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Condé Nast nabs Wired

Wired magazine is reportedly being bought by Advance Publications' Condé Nast Publications unit.

Wired magazine is being bought by Advance Magazine Publications' Condé Nast Publications unit, the companies announced today.

The parties expect the deal to close in June, subject to regulatory approval. Income from the sale will be used to pay off investors and outstanding loans at Wired Digital, Wired Ventures' online publishing arm, according to the company.

Advance Magazine Publications, part of S.I. Newhouse's publishing empire, has been an investor in Wired Ventures since January 1994. Wired magazine, which was launched in 1993 and founded by Louis Rossetto and Jane Metcalfe, has a circulation of about 400,000.

"We have long admired Wired for its innovative approach to publishing and its strong editorial voice," Advance Magazine Publications chairman Si Newhouse said in a statement.

Advance is owned by privately held Advance Publications, part of the Newhouse conglomerate that publishes newspapers such as The Oregonian and The Cleveland Plain Dealer in 22 cities, as well as 36 weekly business journals in the United States. Condé Nast also publishes Vanity Fair, GQ, and Condé Nast Traveler.

Wired Ventures, Wired's parent, will retain Wired Digital. Neither Wired nor Condé Nast would comment on the sale price.

A source close to the deal said the price is likely to exceed $75 million or $80 million.

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The deal does not include a division that operates several online publishing sites. Wired had been looking for a buyer for the technology magazine and had retained Lazard Freres & Company several months ago. Wired Ventures has tried unsuccessfully to go public in the past.

Andrew de Vries, director of marketing communications at Wired Digital, said the sale of the magazine will go to fund the company's Net efforts. "The decision was based on the fact that Digital is the fastest-growing part of the business and has most potential for future growth," he added.

Wired Digital will carry on as a independent company "but with a much more healthy balance sheet going forward," de Vries noted. "Now we will build out the business that we have been developing over the past three years."

In 1996, Wired Digital made up 7 percent of the company's revenues, and in 1997 it pulled in 30 percent. The unit was expected to contribute about 40 percent of revenues in 1998.

"You can imagine that the board saw the value of this property and that it could come in line with other pure Internet companies, like Lycos or Excite or Yahoo," de Vries said. "So it made sense for us to continue to focusing on that."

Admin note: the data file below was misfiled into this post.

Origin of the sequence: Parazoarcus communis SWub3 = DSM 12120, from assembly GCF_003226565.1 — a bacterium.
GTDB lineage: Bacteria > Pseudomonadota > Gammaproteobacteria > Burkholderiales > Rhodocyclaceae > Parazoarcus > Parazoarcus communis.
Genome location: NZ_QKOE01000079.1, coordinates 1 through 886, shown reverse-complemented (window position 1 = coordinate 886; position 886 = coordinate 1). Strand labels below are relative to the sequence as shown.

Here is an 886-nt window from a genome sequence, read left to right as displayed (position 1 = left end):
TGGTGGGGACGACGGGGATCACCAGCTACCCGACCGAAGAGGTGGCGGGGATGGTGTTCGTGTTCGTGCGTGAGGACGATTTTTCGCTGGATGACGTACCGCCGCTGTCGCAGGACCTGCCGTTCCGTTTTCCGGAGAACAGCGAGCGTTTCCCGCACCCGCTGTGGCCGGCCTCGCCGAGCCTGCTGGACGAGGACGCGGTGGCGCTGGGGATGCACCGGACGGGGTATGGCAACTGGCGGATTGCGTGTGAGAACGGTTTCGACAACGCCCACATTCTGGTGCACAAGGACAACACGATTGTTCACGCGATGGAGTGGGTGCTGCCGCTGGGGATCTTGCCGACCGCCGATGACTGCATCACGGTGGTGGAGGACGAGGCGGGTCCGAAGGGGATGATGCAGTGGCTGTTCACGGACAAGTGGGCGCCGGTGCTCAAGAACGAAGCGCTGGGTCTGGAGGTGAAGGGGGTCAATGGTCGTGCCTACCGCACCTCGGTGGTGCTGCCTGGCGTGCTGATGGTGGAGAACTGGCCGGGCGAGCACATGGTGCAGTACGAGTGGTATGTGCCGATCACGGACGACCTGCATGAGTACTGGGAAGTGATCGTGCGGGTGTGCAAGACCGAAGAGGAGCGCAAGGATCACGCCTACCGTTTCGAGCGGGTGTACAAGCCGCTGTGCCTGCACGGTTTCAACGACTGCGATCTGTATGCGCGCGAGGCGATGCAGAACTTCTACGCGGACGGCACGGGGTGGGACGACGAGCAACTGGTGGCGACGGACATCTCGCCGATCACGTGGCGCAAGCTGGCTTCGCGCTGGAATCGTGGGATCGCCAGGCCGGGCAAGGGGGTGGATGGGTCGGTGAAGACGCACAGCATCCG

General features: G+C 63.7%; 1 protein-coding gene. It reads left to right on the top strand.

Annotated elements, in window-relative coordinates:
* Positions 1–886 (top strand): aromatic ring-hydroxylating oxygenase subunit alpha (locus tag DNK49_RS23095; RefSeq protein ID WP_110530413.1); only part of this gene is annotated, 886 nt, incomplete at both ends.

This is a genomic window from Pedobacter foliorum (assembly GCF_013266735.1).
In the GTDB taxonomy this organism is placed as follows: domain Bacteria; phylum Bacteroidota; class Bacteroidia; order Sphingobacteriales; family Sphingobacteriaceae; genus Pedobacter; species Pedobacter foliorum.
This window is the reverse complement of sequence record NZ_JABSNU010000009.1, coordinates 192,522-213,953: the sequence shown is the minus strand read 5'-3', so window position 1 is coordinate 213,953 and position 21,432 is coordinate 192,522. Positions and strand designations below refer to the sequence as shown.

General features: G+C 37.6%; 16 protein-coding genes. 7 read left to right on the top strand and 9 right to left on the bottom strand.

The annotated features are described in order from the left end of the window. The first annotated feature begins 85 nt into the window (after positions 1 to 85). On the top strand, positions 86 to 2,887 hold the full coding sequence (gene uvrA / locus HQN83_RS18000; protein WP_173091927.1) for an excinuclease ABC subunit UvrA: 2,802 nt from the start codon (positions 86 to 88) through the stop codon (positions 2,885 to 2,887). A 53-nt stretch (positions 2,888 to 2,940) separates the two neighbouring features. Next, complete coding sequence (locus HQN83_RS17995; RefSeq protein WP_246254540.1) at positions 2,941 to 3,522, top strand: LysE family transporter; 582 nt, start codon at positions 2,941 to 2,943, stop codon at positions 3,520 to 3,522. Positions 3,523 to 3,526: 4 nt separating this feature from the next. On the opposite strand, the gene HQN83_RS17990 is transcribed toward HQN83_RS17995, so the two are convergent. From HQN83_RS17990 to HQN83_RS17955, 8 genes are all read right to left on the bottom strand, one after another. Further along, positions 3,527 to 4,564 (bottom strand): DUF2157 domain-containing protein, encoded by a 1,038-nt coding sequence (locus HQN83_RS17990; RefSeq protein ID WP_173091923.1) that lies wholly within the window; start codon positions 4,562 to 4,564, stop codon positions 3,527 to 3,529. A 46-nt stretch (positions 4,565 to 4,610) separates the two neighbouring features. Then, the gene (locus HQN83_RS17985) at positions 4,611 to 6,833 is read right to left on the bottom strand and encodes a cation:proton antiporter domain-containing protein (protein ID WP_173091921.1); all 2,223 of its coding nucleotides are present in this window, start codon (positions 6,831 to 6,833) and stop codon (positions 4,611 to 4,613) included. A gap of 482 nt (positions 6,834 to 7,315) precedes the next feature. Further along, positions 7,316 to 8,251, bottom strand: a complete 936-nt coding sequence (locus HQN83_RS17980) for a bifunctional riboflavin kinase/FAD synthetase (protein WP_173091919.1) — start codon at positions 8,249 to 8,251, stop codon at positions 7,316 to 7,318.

The money received for the sale of the magazine will be used to pay off short-term debt. Remaining funds will go toward financing the development of the rest of the company's efforts.

Once the deal is closed and Wired has a clean plate--no debt and some money in hand to back the business--Wired Digital may consider taking its case back to Wall Street.

"We are considering all options at this point," de Vries declared, noting that another attempt at an initial public offering is not out of the question.

But for now, he said, "profitability is first and foremost" on the list of goals. Building up traffic to the Wired properties and focusing on striking the right alliances, strategic developments, and partnerships also are high on the company's to-do list.

Wired Digital generated $3.4 million in revenue in the first quarter of this year, up 113 percent from the like quarter a year ago. It is expected to record a profit by year's end.

Mark Meridian, an analyst at Jupiter Communications, said the sale of Wired magazine will end up hurting Wired Digital.

"The magazine was profitable, and I can't think of ways that this sale would be good," said Meridian, adding that the company left behind is going to face a lot of challenges.

For one thing, the magazine served as a great cross-promotional avenue for Wired's online business, he added.

"It was the perfect audience translation...The demographic that it serves--their 400,000 readers--the vast majority is online," he said, noting that Wired Digital now will likely have to negotiate ads with the new owner.

Most major online properties have offline properties that give them a lot of leverage, Meridian elaborated. "It is all about having another avenue...being tapped into an affinity group. That is the biggest challenge, because Wired's has been taken away. So now Wired has to stay in touch with its readers without its offline component."

One advantage Wired Ventures now will have as a result of not having the magazine anymore, however, is that it can be 100 percent focused on online content and editorial, he said.

In a last-minute offer yesterday, Advance Magazine Publications snatched Wired from Miller Publishing Group of Los Angeles, according to the San Francisco Chronicle.

Wired management told the magazine's 125 staff members about the deal Thursday night at the company's San Francisco headquarters. No workers will be displaced as a result of the deal.

Metcalfe and Rossetto will continue to be board members and shareholders, said Shelley Tatum, a Wired spokeswoman. As for the breakdown for the remainder of the company, and how it will be split among investors and shareholders, she said that it is too early to tell.

Last December, then-publisher Louis Rossetto defended his company against rumors that parts or all of Wired Ventures would soon be placed on the auction block.